Thomas Jones, Rooftops in Naples (detail), 1782
Thomas Girtin, The White House at Chelsea (raking light detail), 1800
The terrain of the paper underneath Thomas Girtin's The White House at Chelsea becomes visible at close range, in raking light (see Peter Bower's essay 'Tone, Texture and Strength: Girtin's Use of Paper' in the Tate's 2002 Girtin retrospective catalogue). Curators often show us explanatory photographs that resemble geological sections through the paint layers of old masterpieces. Microscopic images of pigment return us to the basic stuff of landscape - ochre, sienna, umber. Of course this 'thingly substructure', as Heidegger called it in 'The Origin of the Work of Art', should not be confused with the the actuality of the art work. The quality of the paper in Girtin's painting need not especially interest us (although it is less easy to argue that appreciation of an actual landscape requires no interest in its natural history, an issue I've discussed here before). Nevertheless, the scrutiny of both detail and overall effect has always been one of the pleasures of landscape art. In the paintings of Girtin's friend, Turner, the image always seems to be both abstract and naturalistic, however you crop it. His View of the Arsenal (below) is a vivid reminder of how artists release colour from pigment, so that it comes, in Heidegger's phrase, to shine forth. It is through this process that an art work 'lets the earth be the earth.'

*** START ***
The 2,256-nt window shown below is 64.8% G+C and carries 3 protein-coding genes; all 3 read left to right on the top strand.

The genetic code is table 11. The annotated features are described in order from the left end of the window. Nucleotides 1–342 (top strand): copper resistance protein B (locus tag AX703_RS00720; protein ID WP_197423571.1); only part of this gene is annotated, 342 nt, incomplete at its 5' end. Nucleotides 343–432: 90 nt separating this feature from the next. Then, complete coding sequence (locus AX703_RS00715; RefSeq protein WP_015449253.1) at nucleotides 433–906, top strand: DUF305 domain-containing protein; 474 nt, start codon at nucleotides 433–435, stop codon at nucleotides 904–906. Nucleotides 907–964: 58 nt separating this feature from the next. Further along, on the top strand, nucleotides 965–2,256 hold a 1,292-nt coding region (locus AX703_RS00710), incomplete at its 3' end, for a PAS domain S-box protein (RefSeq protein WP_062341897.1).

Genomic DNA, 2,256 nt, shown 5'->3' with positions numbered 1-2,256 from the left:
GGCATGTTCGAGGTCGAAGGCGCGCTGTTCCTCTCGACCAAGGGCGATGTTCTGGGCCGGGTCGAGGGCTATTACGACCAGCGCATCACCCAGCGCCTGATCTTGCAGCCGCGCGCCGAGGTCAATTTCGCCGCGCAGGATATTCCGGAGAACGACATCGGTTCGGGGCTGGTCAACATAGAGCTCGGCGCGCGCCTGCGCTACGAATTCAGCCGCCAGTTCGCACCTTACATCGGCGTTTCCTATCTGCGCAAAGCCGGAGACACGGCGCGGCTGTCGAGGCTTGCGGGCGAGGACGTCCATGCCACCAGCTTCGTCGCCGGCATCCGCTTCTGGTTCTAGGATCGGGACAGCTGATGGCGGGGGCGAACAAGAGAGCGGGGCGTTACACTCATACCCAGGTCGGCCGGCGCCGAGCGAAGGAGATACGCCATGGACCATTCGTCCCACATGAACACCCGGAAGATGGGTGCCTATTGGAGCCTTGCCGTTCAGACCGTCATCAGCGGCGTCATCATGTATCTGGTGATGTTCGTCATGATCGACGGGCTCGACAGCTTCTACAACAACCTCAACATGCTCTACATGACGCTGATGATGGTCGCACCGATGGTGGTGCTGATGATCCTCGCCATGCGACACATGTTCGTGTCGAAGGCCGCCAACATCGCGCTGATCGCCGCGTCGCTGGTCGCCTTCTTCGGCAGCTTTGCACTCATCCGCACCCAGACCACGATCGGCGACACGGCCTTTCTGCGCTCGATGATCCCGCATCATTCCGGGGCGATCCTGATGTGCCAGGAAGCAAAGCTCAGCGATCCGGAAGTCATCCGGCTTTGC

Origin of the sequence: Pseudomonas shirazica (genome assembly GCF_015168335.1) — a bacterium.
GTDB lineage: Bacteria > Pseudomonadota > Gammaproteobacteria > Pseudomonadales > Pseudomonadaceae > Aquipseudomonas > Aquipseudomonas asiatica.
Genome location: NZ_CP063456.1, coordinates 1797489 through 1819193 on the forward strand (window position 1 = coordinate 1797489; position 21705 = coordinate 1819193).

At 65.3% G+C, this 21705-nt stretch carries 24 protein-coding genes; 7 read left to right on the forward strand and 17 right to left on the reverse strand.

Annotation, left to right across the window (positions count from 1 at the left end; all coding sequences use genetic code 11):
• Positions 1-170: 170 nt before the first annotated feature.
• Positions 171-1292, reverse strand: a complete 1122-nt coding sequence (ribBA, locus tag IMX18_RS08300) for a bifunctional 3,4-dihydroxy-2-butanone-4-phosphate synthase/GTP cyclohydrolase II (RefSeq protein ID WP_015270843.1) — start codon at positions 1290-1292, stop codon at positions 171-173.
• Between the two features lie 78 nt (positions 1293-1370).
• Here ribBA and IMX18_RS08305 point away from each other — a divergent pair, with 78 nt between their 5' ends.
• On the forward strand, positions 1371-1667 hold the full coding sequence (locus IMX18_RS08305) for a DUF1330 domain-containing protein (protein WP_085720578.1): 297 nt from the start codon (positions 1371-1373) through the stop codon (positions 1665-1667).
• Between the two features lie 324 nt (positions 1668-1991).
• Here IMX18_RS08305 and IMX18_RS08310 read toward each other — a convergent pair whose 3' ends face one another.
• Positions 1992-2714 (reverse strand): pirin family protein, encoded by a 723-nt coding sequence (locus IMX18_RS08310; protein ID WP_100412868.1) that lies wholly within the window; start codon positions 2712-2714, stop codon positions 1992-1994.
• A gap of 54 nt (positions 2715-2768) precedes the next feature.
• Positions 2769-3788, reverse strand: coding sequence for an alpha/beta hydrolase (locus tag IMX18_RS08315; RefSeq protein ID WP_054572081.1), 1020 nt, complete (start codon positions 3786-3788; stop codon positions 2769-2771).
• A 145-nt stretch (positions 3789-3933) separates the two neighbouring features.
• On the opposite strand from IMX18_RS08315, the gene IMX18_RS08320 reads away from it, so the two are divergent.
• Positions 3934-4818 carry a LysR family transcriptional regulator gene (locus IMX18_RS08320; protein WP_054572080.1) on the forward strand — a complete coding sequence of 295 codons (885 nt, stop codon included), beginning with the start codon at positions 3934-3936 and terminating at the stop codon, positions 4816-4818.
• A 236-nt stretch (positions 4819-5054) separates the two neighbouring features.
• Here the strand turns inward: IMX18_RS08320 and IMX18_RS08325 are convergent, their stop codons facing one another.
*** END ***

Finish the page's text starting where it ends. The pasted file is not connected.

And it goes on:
J. M. W. Turner, View of the Arsenal (detail), c1840